The OIG initiated a review to examine the Department of Justice’s oversight of asset seizure activities, focusing on assessing the scope of federal seizure activities and the success rate of those actions, as well as the nature and extent of Department-organized or funded asset seizure training initiatives. Our review will cover the policies, practices, documentation, and outcomes of these activities and training programs.
The OIG initiated an audit of one of the FBI’s Regional Computer Forensic Laboratories. The audit will assess the efficiency and effectiveness of the laboratory’s performance and the effectiveness of its outreach and partnership with the law enforcement community. In addition, the audit will evaluate the laboratory’s case management system and its efforts to address its service request backlog.
The OIG is evaluating the FBI’s implementation of its Next Generation Cyber Initiative, which is intended to enhance the FBI’s ability to combat cyber intrusions.
The OIG is again examining the FBI’s use of Section 215 orders for business records. Among other issues, the review is assessing the FBI’s progress in responding to the OIG’s recommendations in its 2007 and 2008 reports on the FBI’s use of Section 215 authority. The review is also examining the number of Section 215 applications filed by the FBI between 2007 and 2009, and any improper or illegal uses of these authorities. In addition, the OIG is conducting a review to evaluate the FBI’s use of its pen register and trap-and-trace authority under the Foreign Intelligence Surveillance Act.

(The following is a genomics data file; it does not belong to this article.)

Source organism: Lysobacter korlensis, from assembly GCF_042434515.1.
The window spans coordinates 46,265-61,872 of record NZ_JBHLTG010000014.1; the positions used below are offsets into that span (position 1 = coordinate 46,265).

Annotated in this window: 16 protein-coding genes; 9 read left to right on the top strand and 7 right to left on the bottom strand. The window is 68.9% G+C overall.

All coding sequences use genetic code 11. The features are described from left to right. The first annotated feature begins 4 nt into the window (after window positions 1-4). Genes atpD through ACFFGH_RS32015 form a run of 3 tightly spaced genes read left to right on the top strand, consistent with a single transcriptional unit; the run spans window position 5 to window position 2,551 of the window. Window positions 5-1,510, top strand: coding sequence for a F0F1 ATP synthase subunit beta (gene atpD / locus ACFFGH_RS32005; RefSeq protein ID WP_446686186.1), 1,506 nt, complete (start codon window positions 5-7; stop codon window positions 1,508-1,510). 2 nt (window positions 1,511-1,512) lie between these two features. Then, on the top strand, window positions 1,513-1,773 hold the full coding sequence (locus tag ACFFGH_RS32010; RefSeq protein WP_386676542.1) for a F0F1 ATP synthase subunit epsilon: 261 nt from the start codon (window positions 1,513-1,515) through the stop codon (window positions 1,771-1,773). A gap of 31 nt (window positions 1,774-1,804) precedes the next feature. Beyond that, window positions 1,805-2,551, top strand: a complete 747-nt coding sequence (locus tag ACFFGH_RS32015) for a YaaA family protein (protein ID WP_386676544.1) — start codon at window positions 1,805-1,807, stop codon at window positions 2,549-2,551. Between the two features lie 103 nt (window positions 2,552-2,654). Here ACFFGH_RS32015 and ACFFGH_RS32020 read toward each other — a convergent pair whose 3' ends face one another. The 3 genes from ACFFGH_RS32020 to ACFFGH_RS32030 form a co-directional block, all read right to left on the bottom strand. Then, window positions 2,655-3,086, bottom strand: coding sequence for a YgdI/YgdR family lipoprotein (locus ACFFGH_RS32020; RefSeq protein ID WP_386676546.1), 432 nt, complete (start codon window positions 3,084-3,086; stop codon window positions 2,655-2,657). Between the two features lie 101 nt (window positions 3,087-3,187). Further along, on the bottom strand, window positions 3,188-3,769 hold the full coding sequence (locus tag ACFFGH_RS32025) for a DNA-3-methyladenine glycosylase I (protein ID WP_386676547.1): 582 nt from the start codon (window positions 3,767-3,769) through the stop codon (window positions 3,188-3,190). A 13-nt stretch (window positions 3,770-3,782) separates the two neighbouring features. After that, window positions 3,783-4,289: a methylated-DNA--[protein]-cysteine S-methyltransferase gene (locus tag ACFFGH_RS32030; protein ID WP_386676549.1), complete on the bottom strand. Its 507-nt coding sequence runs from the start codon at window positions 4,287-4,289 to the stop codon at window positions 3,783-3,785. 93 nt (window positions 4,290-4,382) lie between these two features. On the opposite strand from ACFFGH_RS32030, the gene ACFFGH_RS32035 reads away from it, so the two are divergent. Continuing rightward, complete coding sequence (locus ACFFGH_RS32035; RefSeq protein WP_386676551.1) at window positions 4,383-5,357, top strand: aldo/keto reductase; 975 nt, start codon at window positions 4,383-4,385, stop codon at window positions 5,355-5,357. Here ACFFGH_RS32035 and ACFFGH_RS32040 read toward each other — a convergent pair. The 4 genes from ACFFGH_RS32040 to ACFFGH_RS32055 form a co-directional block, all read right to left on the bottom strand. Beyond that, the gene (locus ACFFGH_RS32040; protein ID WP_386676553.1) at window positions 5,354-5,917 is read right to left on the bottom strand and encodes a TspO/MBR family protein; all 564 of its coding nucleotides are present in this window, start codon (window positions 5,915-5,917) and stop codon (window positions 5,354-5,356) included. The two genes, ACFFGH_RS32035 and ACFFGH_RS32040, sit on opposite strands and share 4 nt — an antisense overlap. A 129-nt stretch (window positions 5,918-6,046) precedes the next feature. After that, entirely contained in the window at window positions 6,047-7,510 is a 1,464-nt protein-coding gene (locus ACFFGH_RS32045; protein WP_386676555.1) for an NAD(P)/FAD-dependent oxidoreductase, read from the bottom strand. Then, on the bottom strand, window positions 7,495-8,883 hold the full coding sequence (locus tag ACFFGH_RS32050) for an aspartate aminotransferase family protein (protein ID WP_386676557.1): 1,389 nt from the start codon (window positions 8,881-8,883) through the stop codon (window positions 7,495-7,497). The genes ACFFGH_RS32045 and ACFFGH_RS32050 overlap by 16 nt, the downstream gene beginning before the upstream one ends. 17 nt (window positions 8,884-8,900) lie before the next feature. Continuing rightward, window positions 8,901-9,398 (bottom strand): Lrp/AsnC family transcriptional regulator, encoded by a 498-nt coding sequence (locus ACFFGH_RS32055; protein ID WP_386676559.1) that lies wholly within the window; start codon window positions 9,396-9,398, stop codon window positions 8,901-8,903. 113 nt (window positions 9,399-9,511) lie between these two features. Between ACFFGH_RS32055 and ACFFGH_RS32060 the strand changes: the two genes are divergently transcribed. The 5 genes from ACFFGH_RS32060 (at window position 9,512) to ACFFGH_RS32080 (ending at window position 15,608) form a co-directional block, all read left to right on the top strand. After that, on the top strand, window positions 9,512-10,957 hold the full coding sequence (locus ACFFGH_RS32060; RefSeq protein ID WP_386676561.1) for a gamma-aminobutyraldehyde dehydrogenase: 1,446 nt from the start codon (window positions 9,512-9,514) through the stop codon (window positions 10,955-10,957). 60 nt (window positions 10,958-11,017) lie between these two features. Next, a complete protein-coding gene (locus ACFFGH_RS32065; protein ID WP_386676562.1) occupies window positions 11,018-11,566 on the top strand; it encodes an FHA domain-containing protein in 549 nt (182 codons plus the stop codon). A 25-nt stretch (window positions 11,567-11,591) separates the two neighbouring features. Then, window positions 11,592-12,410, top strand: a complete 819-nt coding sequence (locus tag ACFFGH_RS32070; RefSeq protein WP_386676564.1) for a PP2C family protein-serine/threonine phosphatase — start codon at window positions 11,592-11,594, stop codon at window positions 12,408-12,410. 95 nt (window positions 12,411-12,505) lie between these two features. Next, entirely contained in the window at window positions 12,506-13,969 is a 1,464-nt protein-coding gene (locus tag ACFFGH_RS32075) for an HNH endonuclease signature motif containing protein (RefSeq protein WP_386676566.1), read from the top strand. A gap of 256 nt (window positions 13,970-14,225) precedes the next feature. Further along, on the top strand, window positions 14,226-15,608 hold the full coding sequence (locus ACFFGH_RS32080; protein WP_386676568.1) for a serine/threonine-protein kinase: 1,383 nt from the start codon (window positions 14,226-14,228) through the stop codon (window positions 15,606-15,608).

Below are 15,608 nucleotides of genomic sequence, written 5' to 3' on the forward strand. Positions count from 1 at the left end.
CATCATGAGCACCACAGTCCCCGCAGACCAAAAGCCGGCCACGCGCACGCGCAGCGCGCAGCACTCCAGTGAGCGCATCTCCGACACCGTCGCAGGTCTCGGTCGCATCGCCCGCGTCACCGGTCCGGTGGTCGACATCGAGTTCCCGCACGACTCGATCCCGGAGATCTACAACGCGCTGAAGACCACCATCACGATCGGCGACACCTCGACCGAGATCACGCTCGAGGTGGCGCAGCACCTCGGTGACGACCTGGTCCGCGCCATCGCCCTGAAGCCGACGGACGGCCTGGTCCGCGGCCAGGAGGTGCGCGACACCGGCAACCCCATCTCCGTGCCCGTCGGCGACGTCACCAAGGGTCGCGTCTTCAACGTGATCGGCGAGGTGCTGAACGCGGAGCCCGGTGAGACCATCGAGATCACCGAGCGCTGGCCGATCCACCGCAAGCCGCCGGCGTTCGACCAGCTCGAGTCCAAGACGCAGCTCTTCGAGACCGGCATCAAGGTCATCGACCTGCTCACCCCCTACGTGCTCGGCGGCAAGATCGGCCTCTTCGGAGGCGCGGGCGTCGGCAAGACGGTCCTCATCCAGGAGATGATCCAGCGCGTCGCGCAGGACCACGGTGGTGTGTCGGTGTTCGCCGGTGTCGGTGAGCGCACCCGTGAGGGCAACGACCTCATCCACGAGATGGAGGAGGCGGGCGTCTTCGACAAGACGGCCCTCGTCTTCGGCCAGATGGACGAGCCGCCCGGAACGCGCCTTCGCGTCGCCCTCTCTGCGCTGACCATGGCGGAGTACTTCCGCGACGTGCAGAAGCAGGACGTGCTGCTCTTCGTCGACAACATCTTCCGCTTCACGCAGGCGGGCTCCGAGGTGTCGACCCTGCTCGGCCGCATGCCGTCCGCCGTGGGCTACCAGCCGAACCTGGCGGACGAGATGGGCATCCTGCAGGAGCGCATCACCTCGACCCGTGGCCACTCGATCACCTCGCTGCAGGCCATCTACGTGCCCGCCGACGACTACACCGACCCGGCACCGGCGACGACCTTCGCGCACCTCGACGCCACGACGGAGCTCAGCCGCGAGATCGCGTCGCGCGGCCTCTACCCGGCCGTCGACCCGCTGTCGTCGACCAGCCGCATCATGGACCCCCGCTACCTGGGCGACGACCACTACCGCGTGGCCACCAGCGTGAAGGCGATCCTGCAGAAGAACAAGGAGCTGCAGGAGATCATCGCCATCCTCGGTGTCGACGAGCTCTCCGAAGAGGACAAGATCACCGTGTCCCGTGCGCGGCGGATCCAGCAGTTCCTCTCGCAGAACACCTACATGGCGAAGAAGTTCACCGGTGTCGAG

The OIG is reviewing the FBI’s use of information derived from the National Security Agency’s (NSA) collection of telephony metadata obtained from certain telecommunications service providers under Section 215 of the Patriot Act. The review will examine the FBI’s procedures for receiving, processing, and disseminating leads the NSA develops from the metadata, and any changes that have been made to these procedures over time. The review will also examine how FBI field offices respond to leads, and the scope and type of information field offices collect as a result of any investigative activity that is initiated. In addition, the review will examine the role the leads have had in FBI counterterrorism efforts.
The OIG is examining the Department’s and five components’ policies, guidance, and training governing the off-duty conduct of employees on official travel or assignment in foreign countries. The five components in the review are ATF, Criminal Division, DEA, FBI, and USMS.
The OIG is examining the nature, frequency, reporting, investigation, and adjudication of sexual misconduct (including the transmission of sexually explicit text messages and images) where the conduct potentially affected the workplace or the security of operations within ATF, DEA, FBI, and USMS. The OIG is also reviewing whether these law enforcement components can effectively address allegations of sexual misconduct in a consistent manner.
The OIG is auditing the National Instant Criminal Background Check System, which provides criminal background checks in support of the Brady Handgun Violence Prevention Act of 1993. The OIG will evaluate the effectiveness of processes related to the FBI’s referral of denials to ATF; ATF’s initial screening and referral of denials to its field offices for investigation; ATF field offices’ investigation of denials; and the U.S. Attorney Offices’ prosecution of crimes associated with denials.
The OIG is auditing the Department’s Use of Extended Temporary Duty Travel (TDY). The preliminary objectives of the audit are to evaluate whether the Department, specifically the FBI, Criminal Division, United States Attorney’s Offices and Executive Office for United States Attorneys, and National Security Division: (1) are making appropriate use of extended TDY, (2) have sound extended TDY policies and practices that promote cost effectiveness, and (3) have adequate tracking systems and documentation for extended TDY expenditures.